3. What you have written seems to be part of the Dominic Cummings playbook but that, so far, has not been the British Way. Without any major revolutions since 1688/9, and that was a pretty half-hearted affair preserving quite a lot of the status quo, we have stumbled towards a liberal democracy.

    The two great reforming governments acted within given parameters. The Asquith/Lloyd George/Churchill Liberal government in the early years of the 19th century established a minimum welfare state against the opposition of the House of Lords by not abolishing it but limiting its powers. The post war Labour government from 1945 brought swaths of the economy under public control, but compensated the previous owners. They established our now beloved national health service by stuffing the mouths of recalcitrant medical establishment with gold.

    Yes, it is slow and irritating. It is galling still to have a Second Chamber not elected but comprising mates of former prime ministers and 90+ hereditary peers: still areas of the health service reserved for those who can pay.
    But in the 30 years from 1945 in particular all parties operated within a consensus, both in economic policy (Butskellism) and within the “gentlemanly” rules of a liberal democracy. We enjoyed the most striking and rapid improvement in our economic, social and political welfare in our history.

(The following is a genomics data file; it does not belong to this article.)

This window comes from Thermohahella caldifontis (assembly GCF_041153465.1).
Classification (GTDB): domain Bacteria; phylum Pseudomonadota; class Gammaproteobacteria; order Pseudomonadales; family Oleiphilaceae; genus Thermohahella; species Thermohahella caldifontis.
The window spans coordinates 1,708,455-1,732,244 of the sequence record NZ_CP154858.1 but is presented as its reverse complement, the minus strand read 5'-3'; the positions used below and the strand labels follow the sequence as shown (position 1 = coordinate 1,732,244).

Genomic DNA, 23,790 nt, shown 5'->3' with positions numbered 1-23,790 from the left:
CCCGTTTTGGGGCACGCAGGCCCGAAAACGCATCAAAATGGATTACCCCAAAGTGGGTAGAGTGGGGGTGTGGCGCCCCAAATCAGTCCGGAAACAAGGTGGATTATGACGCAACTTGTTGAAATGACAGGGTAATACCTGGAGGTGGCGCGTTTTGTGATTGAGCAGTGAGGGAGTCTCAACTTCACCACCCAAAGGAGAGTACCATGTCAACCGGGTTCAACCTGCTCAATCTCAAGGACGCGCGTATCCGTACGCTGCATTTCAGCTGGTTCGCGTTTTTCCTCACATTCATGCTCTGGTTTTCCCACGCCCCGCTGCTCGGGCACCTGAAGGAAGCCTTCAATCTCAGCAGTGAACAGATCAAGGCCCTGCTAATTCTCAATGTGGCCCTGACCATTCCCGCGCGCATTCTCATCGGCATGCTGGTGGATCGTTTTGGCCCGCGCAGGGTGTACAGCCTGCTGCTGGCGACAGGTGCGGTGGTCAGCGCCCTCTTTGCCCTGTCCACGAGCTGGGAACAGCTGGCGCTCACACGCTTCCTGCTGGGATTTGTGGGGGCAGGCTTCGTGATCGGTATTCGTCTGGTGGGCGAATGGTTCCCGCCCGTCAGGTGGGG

We enjoyed the rule of law and the ability for those without the necessary means to gain the protection of the courts via legal aid. We were free to do as we liked provided that what we liked didn’t infringe the freedom of others. We had a welfare safely net to protect those who fell through the cracks. Internationally we pooled our sovereignly with others to create a rules-based trading system and means of non-violent dispute resolution.

    There was and still plenty of scope for the parties to argue within the accepted parameters on, for example, the generosity of meanness of the welfare safely net, on the extent to which the “free” press can be bought, how relaxed to be about some becoming filthy rich and exerting undue influence.

    Quite enough for a lifetime, and bending or ignoring the “gentlemanly” rules will only make it more difficult to achieve further progress.

    ReplyDelete
    Replies
    1. But in the 30 years from 1945 in particular all parties operated within a consensus, both in economic policy (Butskellism) and within the “gentlemanly” rules of a liberal democracy. We enjoyed the most striking and rapid improvement in our economic, social and political welfare in our history.